Sphincters are special round muscles that open and close certain parts of the body. Most often, the sphincter regulates the passage of some type of fluid, such as bile, urine, or stool.
If the sphincter loses muscle tone or is too toned (spasticity), symptoms and / or diseases may appear, such as urinary retention, urinary bladder and fecal incontinence.
Sphincters of the digestive system.
There are six different sphincters in the digestive system.
Upper esophageal sphincter
The upper esophageal sphincter (UES), also known as the lower pharyngeal sphincter, is located at the end of the pharynx where it protects the entrance to the esophagus . The UES is responsible for preventing air from entering the esophagus when we breathe and for preventing food from being absorbed into our airways.
Due to its location, CEE also plays a role in belching and vomiting. Discontinuation of the UES as part of gastroesophageal reflux disease (GERD) can cause acid to flow back into the throat or airways.
Lower esophageal sphincter
The lower esophageal sphincter (LES), also known as the cardiac sphincter, is located in the lower part of the esophagus where it meets the stomach.
Its main functions are to allow food to pass from the esophagus to the stomach, to allow air to escape from the stomach when burping, and to prevent stomach acid from returning to the esophagus. Malfunction of the LES is one of the main causes of GERD .
The pyloric sphincter is located between the stomach and the duodenum , which is the first part of the small intestine. The pyloric sphincter opens, allowing partially digested food (chyme) to pass from the stomach into the duodenum for further digestion and absorption of nutrients in the body.
Sphincter of Oddi
The sphincter of Oddi (SO) is where the common bile duct and pancreatic duct join the duodenum. SO opens after we eat to allow bile from the gallbladder and enzymes from the pancreas to enter the duodenum to break down food components for absorption into the body.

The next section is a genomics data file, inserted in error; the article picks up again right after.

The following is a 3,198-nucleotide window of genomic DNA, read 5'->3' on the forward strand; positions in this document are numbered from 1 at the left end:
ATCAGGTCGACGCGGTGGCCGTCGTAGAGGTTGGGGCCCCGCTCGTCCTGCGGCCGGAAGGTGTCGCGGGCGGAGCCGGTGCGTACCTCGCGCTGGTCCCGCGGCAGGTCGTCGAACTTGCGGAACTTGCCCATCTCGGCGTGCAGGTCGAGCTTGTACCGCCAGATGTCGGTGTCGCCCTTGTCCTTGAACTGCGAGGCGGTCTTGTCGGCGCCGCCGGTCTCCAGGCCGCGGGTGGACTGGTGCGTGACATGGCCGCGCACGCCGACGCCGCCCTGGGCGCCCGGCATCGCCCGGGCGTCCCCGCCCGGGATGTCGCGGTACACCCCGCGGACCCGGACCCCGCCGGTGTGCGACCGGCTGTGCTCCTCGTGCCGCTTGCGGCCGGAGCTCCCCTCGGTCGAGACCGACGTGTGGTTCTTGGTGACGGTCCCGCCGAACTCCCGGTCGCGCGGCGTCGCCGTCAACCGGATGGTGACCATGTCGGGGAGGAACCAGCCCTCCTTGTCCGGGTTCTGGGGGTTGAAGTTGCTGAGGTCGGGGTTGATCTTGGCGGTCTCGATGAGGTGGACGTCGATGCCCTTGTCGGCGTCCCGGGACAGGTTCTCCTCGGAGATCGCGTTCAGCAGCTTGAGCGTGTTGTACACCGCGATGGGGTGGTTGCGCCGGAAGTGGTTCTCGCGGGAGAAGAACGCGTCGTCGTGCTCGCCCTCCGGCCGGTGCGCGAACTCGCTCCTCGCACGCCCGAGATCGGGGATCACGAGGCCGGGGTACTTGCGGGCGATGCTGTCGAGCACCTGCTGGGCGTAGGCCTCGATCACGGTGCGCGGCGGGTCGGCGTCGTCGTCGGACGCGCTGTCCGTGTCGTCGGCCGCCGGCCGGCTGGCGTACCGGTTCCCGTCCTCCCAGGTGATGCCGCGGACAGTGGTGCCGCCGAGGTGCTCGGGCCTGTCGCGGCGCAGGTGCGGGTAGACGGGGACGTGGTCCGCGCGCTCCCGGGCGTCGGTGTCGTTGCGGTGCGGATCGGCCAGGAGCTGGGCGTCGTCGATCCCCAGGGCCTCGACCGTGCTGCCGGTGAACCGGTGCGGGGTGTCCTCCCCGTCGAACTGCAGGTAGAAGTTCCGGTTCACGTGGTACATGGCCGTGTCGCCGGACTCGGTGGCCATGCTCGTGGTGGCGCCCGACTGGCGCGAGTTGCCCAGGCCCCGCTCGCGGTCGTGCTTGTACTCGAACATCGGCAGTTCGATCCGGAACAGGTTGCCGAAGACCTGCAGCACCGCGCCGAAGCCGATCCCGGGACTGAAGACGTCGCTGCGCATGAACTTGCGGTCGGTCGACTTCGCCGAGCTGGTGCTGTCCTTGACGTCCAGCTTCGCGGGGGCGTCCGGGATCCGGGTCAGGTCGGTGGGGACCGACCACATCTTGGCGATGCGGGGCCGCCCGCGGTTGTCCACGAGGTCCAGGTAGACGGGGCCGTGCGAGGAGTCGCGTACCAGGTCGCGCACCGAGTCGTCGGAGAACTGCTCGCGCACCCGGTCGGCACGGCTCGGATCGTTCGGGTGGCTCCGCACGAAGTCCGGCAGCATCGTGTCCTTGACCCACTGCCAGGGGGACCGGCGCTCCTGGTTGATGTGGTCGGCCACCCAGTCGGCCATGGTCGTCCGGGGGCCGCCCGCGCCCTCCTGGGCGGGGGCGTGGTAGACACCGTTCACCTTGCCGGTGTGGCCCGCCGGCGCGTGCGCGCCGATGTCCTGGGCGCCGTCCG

Sphincter of Oddi Dysfunction (SOD) , a relatively rare condition that can cause episodes of chest pain .
The ileocecal sphincter is located at the intersection of the small and large intestines. Little is known about this sphincter except that it is believed to drain chyme from the end of the small intestine (ileum) into the large intestine.
The anal sphincter is at the end of the rectum and therefore at the end of the digestive tract. The anal sphincter regulates the evacuation process of stool. It has an internal and external component.
The internal sphincter is under involuntary control (and thus prevents the leakage of stool), while the external sphincter is predominantly under voluntary control, allowing for bowel movements. A malfunctioning anal sphincter can lead to loss of stool, a health condition known as fecal incontinence .
There are other sphincters in your body.
Also known as the urethral sphincter, this sphincter controls the retention and emptying of urine. Like the anal sphincter, the urethral sphincter has internal and external muscles, which, respectively, are mainly under involuntary and voluntary control.
Also known as the pupillary sphincter or sphincter pupils. This sphincter regulates the closure of the pupil in the eye.
Frequently asked questions
Sphincters are round muscles that serve as valves to open and close certain parts of the body.
For example, the digestive system has several sphincters that regulate the passage of liquids and food from the mouth to the stomach, through the intestines, and out of the anus. In the eye, the pupillary sphincter of the iris opens and closes to regulate the amount of light it lets through.
A lots of. There are at least 50 or 60 different types of toilet bowls in the human body. Some are microscopic, like the millions of precapillary sphincters in the circulatory system. Some of them are involuntarily controlled by the autonomic nervous system, some respond to certain stimuli, and others are directly controlled.
There are two sphincters in the anus: the involuntary internal sphincter and the voluntary external sphincter, which we control.
The sphincter muscles can become weak or damaged, resulting in poor health. In gastroesophageal reflux disease (GERD), the lower esophageal sphincter muscle relaxes at the wrong time. This allows acid from the stomach to flow into the esophagus and cause acid reflux. If the anal sphincter is weakened and damaged, it can lead to fecal incontinence.